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Cool Reception For Bush Speech

U.S. President Bush addresses the 58th Session of the United Nations General Assembly at U.N. headquarters, Tuesday, Sept. 23, 2003. (AP Photo/J. Scott Applewhite)
AP
President Bush's speech to the United Nations appeared Wednesday to have made little headway against opposition to U.S. postwar plans.

Mr. Bush did win a commitment from German Chancellor Gerhard Schroeder to set aside differences and work together for a strong and stable Iraq. "We both agree that we want to look into the future together," Schroeder said.

"It is very important, not just for Iraq, but for the whole of the region, for Germany and therefore for the whole of Europe," Schroeder said.

Still, there was no indication Germany would contribute peacekeeping troops, as it has to Afghanistan, or that Schroeder would retract his support for France's call for a quick end to the U.S. occupation of Iraq.

Overall, the speech received a cool reception, both in the U.N. General Assembly and among the president's Democratic critics.

On Tuesday, President Jacques Chirac of France insisted on a "realistic timetable" for returning sovereignty to the Iraqi people. While Chirac promised not to veto a stalled U.S. resolution designed to attract more peacekeeping troops, he also insisted steps begin immediately to end the U.S. military occupation.

"In an open world," Chirac said, "no one can live in isolation, no one can act alone in the name of all, and no one can accept the anarchy of a society without rules."

As Chirac stood against unilateral U.S. action in his speech to the U.N. General Assembly, U.N. Secretary-General Kofi Annan criticized Mr. Bush's "pre-emptive" attack on Iraq.

Such strikes "could set precedents that result in a proliferation of the unilateral and lawless use of force, with or without credible justification," Annan said.

A year ago, Mr. Bush began the push toward war with a speech to the U.N. Ultimately, he drew only some support from the Security Council and went to war without direct authority. On Tuesday, he called on those who opposed the invasion to help in its aftermath.

"I also recognize that some of the sovereign nations of this assembly disagreed with our actions. Yet there was, and there remains, unity among us on the fundamental principles and objectives of the United Nations," he said. "So let us move forward."

But the president also defended the war, insisting Saddam Hussein possessed illegal weapons — which have yet to found — and asserting that the U.S.-led invasion made the world more secure.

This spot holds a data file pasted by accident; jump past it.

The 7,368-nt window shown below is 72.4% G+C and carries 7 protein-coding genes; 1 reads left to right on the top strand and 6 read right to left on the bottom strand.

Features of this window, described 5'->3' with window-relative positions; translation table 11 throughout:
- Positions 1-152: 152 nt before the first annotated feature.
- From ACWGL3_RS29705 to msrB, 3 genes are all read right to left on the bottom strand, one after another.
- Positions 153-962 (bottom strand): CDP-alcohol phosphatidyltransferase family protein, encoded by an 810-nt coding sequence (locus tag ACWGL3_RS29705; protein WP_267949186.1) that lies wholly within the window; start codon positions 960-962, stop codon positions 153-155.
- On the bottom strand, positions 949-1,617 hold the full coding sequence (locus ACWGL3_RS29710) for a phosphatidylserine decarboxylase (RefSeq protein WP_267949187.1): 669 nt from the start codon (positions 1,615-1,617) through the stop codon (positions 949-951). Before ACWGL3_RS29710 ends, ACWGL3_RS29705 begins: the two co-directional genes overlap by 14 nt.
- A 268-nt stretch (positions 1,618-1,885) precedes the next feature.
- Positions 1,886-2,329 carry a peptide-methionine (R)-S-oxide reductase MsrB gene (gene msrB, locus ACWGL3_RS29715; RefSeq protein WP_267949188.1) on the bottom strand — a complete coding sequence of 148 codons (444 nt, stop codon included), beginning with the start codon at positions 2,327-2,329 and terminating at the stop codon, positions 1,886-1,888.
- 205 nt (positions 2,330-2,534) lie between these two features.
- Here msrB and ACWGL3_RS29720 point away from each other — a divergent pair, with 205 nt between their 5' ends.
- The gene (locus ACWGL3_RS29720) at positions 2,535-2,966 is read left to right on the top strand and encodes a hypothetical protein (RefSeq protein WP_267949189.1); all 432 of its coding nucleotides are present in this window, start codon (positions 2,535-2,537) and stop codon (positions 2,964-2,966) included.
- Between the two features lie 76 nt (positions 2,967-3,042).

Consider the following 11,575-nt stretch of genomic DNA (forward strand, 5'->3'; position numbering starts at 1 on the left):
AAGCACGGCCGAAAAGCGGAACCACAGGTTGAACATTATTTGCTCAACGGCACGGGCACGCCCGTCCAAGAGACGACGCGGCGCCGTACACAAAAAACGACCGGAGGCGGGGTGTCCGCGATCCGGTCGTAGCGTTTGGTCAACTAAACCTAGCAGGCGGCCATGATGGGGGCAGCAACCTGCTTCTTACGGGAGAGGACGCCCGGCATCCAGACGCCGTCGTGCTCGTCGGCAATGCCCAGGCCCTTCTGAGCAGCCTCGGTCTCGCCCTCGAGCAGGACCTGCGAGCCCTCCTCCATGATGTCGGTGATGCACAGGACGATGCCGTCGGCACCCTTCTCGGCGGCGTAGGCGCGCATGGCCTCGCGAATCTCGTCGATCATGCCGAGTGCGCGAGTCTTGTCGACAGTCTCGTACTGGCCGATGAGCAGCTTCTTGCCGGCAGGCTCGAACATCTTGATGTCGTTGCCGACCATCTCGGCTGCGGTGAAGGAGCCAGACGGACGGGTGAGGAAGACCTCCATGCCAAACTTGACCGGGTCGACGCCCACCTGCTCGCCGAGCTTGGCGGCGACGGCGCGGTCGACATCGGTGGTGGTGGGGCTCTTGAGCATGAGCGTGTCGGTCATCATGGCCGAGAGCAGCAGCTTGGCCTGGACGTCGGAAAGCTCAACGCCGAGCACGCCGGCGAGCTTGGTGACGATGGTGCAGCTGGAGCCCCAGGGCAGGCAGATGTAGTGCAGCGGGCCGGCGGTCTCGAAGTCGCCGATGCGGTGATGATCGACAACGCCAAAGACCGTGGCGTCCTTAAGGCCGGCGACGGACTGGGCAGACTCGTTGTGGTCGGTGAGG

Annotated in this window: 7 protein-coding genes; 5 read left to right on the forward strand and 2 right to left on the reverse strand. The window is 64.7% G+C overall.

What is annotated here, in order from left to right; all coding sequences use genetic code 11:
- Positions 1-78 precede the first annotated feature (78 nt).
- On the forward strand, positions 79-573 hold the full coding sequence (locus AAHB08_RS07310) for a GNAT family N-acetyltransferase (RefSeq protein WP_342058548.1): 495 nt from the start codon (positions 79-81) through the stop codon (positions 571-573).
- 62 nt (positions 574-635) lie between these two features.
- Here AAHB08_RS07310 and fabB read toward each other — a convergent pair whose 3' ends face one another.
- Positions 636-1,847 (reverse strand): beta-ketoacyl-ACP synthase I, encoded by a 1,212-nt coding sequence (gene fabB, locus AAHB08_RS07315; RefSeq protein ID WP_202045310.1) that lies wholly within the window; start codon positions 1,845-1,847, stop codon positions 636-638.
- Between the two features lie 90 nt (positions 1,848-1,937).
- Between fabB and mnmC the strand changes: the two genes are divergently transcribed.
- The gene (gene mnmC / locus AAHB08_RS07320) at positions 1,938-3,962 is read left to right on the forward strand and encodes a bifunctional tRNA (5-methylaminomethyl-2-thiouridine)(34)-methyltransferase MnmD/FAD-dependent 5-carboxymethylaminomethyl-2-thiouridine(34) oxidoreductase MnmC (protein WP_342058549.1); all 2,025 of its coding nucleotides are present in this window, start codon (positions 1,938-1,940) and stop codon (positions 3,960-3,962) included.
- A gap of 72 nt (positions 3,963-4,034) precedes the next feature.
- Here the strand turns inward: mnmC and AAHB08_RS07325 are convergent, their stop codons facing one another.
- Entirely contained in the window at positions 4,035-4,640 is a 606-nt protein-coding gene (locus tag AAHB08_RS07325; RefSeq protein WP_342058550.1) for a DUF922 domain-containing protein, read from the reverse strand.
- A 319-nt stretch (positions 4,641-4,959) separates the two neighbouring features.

Mr. Bush offered the United Nations a larger role in Iraq's reconstruction. But he did not budge from his plan for step-by-step transformation of Iraq to democracy.

"This process must unfold according to the needs of Iraqis — neither hurried nor delayed by the wishes of other parties," he said.

Mr. Bush's remarks did not overcome the gap between the United States and skeptical leaders, and a senior administration official made clear afterward that the United States intends to remain in charge of reconstruction as it insists on being in charge of the peacekeeping operation.

"There is an important role for the U.N. to play," the official said, speaking on condition of anonymity. But, the official said, the Coalition Provisional Authority headed by American L. Paul Bremer "has to get the job done" and whatever resolution the Security Council may adopt must reflect "what really are the facts on the ground."

One main reason for delaying the handover of power — unspoken by the president but admitted by a senior official — is that Mr. Bush is reluctant to ask Congress to give $20 billion to an unelected group of Iraqis.

The administration's plan for Iraq is enshrined in a resolution calling for a multinational force with the U.S. in charge. Work on the resolution has stopped, at least until Mr. Bush concludes his meetings with foreign leaders on Wednesday.

CBS News White House Correspondent Bill Plante reports the president's speech was as much or more for American's ears as for the rest of the world.

With chaos in Iraq and his popularity dropping, Mr. Bush wanted to make the point he has a policy, and that he intends to hang tough. But in Washington, Senate Minority Leader Tom Daschle said he thought Bush "lost an opportunity."

"He came before the international community and he could have made the case for more troops, more resources," the South Dakota Democrat said. "He didn't do that."

Sen. Chuck Hagel, R-Neb., a member of the Foreign Relations and Intelligence committees, said he was encouraged by Bush's private meetings with world leaders. "If our alliances were damaged by the Iraq war, let the liberation of Iraq be the reason for repairing and strengthening those alliances," Hagel said.

Democrats say a Bush administration timetable for the rebuilding of Iraq lacks detail and seems to impose on Iraqis a U.S. view of what their country should look like — with an emphasis on a "market-based economy.